How to deal with overpayments made to employees
Author: Claire Birkinshaw
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- Be aware that, in businesses operating computerised payroll systems, it is not unusual for an occasional error to result in an overpayment to an employee.
- Remember that employers are not prevented from recovering accidental overpayments by making deductions from future wages.
- Where you discover an overpayment some time after it was made, or the amount overpaid is significant, consider trying to agree a programme of repayment with the employee.
- Take into account the need to act reasonably when making deductions from future wages over a period of time.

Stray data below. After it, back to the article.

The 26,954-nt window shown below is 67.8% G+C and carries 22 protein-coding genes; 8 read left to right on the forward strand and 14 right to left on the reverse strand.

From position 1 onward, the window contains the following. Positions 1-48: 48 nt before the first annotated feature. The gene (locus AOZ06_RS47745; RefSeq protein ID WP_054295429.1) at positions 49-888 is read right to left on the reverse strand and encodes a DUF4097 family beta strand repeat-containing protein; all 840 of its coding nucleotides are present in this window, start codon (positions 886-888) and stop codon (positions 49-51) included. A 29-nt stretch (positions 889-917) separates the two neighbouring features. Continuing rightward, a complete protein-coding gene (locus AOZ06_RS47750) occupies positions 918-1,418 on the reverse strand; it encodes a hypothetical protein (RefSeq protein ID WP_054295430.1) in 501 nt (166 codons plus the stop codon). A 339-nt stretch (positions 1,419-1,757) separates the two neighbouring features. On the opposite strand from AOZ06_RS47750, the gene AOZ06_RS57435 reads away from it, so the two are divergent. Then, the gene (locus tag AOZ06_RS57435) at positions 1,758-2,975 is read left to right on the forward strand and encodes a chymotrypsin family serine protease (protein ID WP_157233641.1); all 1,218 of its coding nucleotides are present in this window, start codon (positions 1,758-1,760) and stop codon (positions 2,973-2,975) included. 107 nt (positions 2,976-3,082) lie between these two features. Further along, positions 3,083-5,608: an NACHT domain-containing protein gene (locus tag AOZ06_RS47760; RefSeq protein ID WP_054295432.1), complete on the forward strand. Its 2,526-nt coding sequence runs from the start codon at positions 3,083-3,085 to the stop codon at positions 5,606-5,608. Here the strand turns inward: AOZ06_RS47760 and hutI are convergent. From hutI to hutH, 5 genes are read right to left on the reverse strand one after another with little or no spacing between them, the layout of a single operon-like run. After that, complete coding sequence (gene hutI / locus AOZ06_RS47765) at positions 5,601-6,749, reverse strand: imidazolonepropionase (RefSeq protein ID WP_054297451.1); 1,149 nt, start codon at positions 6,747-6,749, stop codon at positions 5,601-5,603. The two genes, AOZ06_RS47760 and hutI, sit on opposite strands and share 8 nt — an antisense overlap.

- Be aware that, although employers are entitled at common law to deduct overpayments, the employee may bring a civil claim arguing that it is inequitable for the employer to recover the money.
- Be aware that, if the overpayment is significant, or the individual is no longer in your employ, you may be obliged to issue civil proceedings for restitution in the county court if he or she refuses to pay the outstanding amount on a voluntary basis.
- Consider each case on its facts, and take into account that it might sometimes be more practical to consider writing off part of an overpayment.
- Be aware that the employee may be able to rely on the defences of estoppel by representation or "change of position".
- Remember that the essential question is whether or not the overpaid employee's position has changed to the extent that the injustice of requiring him or her to make restitution is greater than the injustice to you, the employer, of not ordering restitution.